“Thirty years ago, the Anglo-American capitalist system was the apartment block everyone in the world admired,” Lady Lynn Forester de Rothschild told a gathering of business and political influentials gathered on the 28th floor of Bloomberg LP’s Lexington Avenue office tower on Thursday morning.
“Now, that apartment block has really nice apartments up on top. In the middle, they’re kind of cramped and dowdy, and on the lower floors, they’re underwater. But the worst part of it is—the elevator’s broken.”
The metaphor wasn’t hers (she’d borrowed it from Harvard economist Larry Katz), but the morning was. Wearing a slim-fitting sleeveless dress and lots of gold, Ms. de Rothschild was welcoming guests to the U.S. launch of something called the Henry Jackson Initiative for Inclusive Capitalism. It was less a think tank than a movement, less a movement than a platform for a double-edged idea: That everyone should benefit from gains made by the capitalist system, and that it’s good for capitalists when everybody does.
The initiative, which grew out of the Henry Jackson Society, a right-leaning British foreign policy think tank named after the Cold War-era American senator, has some recommendations: corporations should invest in training workers for the jobs they’ll need filled in the future, nurture small- and medium-size businesses, and take a long-term view of creating value for shareholders.
But those ideas seemed less important than bringing business leaders together to address a more central concern: In an era of rising income inequality and grim economic outlook, people seemed to be losing confidence in capitalism altogether.
Inclusive capitalism, it turns out, has a pretty exclusive following. Former Treasury Secretary Larry Summers gave the keynote address at Thursday’s launch. Former Fortune 500 CEOs Bob Nardelli and James Robinson III attended, along with an assortment of executives, entrepreneurs, scholars and consultants. Their central question: What could they do to revive an economy in which smart, hard-working people were losing faith in the idea of earned success?
“You have college-educated kids who aren’t finding jobs,” Ms. de Rothschild, 58 and currently CEO of the private investment firm E.L. Rothschild, told us later. “You do that for too long as a society, and people start questioning whether the system works, and then the system becomes something else. Now we have 25 percent of 18- to 24-year-olds thinking this system isn’t working. I am not happy with that.”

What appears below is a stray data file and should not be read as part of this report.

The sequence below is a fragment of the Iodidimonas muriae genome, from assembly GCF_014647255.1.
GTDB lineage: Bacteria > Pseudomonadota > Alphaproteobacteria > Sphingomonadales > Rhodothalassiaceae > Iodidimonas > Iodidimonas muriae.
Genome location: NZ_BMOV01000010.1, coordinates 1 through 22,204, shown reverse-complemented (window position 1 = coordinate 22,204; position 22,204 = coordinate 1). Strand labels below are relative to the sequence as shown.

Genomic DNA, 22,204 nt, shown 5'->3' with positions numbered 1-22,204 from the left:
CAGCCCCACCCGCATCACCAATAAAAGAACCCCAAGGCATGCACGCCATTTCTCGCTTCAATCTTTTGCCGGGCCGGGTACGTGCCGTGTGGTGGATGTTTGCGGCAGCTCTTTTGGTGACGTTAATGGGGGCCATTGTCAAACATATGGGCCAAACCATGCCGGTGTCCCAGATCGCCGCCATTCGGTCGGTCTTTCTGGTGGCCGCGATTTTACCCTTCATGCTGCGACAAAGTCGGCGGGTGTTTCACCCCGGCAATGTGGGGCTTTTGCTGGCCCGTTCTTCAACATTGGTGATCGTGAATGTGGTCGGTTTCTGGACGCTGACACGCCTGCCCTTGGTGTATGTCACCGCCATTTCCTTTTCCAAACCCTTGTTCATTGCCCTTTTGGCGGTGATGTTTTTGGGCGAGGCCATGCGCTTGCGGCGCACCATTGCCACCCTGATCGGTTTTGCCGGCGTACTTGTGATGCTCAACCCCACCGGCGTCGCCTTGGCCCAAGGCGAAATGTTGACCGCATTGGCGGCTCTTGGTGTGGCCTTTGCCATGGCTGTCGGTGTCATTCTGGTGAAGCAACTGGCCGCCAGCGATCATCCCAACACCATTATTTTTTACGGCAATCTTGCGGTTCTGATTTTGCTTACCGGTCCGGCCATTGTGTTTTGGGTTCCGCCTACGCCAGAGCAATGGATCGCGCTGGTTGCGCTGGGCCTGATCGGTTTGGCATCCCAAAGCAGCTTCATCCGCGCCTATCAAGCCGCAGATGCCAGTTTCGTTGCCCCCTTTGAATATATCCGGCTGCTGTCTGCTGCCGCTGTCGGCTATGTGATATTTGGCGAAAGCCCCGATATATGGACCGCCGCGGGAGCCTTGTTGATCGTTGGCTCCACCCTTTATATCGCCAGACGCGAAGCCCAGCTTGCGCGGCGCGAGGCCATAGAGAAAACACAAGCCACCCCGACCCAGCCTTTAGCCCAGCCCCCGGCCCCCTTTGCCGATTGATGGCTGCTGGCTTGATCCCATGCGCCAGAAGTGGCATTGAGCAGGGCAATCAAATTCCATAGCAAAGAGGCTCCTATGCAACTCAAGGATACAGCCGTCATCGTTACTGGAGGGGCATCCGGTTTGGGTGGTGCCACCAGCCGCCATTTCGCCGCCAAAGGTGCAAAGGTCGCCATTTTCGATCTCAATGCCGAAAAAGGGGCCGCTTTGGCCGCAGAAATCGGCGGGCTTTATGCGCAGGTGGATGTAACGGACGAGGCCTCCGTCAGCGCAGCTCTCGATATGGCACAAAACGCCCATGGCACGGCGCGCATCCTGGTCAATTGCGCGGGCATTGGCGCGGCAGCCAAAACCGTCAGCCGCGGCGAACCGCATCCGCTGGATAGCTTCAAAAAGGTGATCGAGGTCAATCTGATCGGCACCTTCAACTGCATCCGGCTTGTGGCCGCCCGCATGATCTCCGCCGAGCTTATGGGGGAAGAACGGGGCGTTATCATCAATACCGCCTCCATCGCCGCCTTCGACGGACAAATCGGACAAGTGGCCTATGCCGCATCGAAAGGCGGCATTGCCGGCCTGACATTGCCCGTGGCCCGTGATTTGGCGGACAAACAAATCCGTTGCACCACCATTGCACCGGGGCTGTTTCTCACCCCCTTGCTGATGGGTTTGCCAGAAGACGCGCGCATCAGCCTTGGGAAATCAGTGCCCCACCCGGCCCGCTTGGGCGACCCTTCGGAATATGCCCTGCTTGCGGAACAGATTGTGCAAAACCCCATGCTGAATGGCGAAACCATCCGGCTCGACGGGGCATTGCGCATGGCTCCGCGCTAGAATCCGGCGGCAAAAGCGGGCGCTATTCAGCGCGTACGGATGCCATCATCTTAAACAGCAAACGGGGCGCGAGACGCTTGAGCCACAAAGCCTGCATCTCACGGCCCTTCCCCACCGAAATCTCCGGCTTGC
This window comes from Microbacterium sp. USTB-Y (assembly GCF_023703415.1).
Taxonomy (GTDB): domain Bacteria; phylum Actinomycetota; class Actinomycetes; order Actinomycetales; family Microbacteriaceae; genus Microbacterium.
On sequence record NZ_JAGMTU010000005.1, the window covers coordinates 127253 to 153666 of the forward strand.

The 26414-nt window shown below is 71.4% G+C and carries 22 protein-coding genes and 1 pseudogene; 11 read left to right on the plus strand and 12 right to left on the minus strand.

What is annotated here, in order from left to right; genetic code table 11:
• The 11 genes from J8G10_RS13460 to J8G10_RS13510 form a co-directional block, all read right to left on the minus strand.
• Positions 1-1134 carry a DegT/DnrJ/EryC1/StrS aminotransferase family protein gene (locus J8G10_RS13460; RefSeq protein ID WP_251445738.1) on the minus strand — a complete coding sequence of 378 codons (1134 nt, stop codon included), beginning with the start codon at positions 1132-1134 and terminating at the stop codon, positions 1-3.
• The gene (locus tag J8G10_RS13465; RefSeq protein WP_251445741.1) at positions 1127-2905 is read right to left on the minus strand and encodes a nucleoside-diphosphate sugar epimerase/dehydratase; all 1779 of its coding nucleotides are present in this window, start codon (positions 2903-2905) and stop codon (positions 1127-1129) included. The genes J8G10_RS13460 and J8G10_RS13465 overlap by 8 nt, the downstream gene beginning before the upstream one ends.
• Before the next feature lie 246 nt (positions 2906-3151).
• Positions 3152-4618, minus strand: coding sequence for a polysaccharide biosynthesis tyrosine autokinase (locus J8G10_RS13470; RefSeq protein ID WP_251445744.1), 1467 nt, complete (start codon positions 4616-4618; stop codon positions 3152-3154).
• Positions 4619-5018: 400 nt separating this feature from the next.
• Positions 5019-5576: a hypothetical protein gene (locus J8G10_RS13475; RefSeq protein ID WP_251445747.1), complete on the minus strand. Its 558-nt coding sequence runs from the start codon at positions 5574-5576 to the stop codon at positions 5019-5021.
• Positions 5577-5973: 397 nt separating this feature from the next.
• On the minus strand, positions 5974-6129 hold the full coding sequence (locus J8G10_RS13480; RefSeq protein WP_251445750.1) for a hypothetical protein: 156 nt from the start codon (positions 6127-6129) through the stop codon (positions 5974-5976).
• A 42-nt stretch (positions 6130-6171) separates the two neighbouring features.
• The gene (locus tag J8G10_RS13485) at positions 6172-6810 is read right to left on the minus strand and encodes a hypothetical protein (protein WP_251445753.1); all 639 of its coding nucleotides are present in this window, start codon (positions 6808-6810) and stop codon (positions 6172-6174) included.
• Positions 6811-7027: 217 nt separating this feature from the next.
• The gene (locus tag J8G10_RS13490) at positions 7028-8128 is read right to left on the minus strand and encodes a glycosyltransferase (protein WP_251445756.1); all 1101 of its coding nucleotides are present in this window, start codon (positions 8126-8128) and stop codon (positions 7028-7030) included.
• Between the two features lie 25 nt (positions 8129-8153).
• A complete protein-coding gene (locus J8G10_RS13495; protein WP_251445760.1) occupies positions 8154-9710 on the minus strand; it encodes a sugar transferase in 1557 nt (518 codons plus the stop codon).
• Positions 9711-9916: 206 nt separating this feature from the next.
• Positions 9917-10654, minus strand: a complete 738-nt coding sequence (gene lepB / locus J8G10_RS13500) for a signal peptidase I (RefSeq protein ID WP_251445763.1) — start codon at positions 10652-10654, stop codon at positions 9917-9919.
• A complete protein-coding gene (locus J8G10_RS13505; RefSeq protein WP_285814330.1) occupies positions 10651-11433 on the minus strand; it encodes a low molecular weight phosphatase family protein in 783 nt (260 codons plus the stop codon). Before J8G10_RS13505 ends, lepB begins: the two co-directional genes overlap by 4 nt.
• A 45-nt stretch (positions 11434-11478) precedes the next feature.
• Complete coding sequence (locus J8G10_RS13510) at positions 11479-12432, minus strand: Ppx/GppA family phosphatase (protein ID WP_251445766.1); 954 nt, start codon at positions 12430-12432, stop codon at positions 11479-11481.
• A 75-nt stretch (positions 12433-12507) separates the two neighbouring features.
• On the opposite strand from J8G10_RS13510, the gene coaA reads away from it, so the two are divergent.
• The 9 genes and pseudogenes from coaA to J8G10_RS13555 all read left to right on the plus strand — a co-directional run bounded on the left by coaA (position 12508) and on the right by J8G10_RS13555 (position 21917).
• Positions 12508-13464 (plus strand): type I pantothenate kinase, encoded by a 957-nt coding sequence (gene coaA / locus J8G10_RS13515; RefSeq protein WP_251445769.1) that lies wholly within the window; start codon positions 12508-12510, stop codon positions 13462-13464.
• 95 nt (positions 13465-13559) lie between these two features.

Later, Ms. de Rothschild was sitting in the perfumed living room of her duplex in the River House, an East Side co-op of such refined reputation that management has long discouraged brokers from the naming the building in advertisements. In another era, the co-op was famous for turning down Diane Keaton and Gloria Vanderbilt over the company they kept. Blackstone co-founder Peter Peterson and former Salomon Brothers chief John Gutfreund have moved, but Ms. de Rothschild’s friend Henry Kissinger still lives downstairs.
It seemed an exalted place to talk about the gap between rich and poor even before Ms. de Rothschild’s husband, Sir Evelyn, wandered down the stairs in shirt and tie, looking as if he’d just awoken from a nap.
“I thought your American visitors might enjoy this,” he said to his wife, then recited from the printed page in his hand: “I believe that banking institutions are more dangerous to our liberties than standing armies.” Did we know who wrote that? Thomas Jefferson!
“He was remarkably far-sighted, and of course, he had excellent taste in wine,” Sir Evelyn told us. (Unfortunately, none was offered.)
Back, then, to the issue on Ms. de Rothschild’s mind: that today’s under-25 set is doomed by student debt and joblessness to the point of dire national pessimism. It wasn’t that way when she grew up. Few have so thoroughly conquered the American dream as Ms. de Rothschild, who went from a modest childhood in New Jersey to make millions in telecom and then ascend, not merely to the 1 percent but to the upper-upper reaches of American business and politics. Introduced by Mr. Kissinger to a member of one of the world’s wealthiest families, she married British banking scion Sir Evelyn (financial advisor to Queen Elizabeth II) in 2000, and honeymooned for a night at the Clinton White House.
“I wish everyone could live the life I’ve led,” she told us. “It’s not a life you have, then close the door on the rest of the world. There’s a very hot place in hell for people who do that.”
It’s de rigueur to describe Ms. de Rothschild as one part knockout, one part business tycoon. Two years ago, she decided that a woman her age could do the job of an NFL cheerleader. And such a woman could, it turned out—if she was friends with Jeffrey and Christina Lurie, who own the Philadelphia Eagles, and the type to charm her way onto the field and then work hard enough to keep up with women half her age. (In telling the story, Ms. de Rothschild flexed a bicep to prove she hadn’t given up her training regimen.)